3.4. Teachers

No information was found on the existence of teachers' training in CSE. At the policy level, the National Strategic Plan with a Multisectoral Vision for Family Planning in the Democratic Republic of the Congo (2014-2020) aims to integrate family planning into college and university curricula and teacher training in CSE for young people and adolescents. 


3.5. Schools

Article 168 of the Framework Act 14/004 of 11 February 2014 states that national education should provide the learner with the necessary medico-psycho-social assistance. It makes educational and vocational information and guidance services available to them in order to ensure their autonomy and encourage and facilitate the emergence of their creativity. A mandatory preventative medicine service is organized within national educational establishments.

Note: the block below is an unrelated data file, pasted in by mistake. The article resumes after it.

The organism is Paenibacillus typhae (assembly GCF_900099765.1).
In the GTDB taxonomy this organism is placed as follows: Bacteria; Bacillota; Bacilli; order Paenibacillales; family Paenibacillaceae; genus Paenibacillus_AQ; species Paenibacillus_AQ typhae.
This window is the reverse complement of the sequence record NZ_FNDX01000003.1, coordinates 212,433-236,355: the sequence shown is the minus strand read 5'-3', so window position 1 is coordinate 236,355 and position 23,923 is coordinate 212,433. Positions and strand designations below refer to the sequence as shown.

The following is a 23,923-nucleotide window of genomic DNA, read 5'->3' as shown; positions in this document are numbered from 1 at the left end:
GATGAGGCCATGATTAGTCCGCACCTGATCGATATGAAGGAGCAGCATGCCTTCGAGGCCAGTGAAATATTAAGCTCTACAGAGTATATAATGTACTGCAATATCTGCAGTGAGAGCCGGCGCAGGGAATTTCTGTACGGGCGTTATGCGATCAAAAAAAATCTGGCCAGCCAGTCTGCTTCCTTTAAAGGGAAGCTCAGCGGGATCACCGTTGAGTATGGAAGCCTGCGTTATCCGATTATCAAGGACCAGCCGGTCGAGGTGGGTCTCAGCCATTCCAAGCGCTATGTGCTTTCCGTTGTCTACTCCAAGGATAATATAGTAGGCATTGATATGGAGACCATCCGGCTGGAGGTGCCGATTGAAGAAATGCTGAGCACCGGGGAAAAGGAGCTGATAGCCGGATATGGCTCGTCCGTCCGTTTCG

4. Governance

4.1 Responsible ministries

The Ministry of Primary, Secondary, and Technical Education is responsible for developing the curricula for the Family Life Education course in high school. Other ministries, such as the Ministry of Health and the Ministry of Gender, Family and Children, are key stakeholders in relation to reproductive health education and CSE. 

4.2. Level of responsibility/decentralization and autonomy

At the school level, schools are responsible for incorporating sexuality education programmes. 

4.3. Government budget allocation

No information was found on allocating a budget for implementing CSE in schools.


5. Monitoring and reporting

There is no official monitoring or data collection tool for sexuality education. However, at the policy level, the Integrated Strategic Plan of Reproductive Health, Mother, Newborn, Child, Adolescent and Nutrition 2019-2022 proposes organizing public health surveillance, including fatalities HIV-, maternal-, perinatal-, and neonatal-related fatalities. 

Last modified:

Mon, 20/02/2023 - 19:12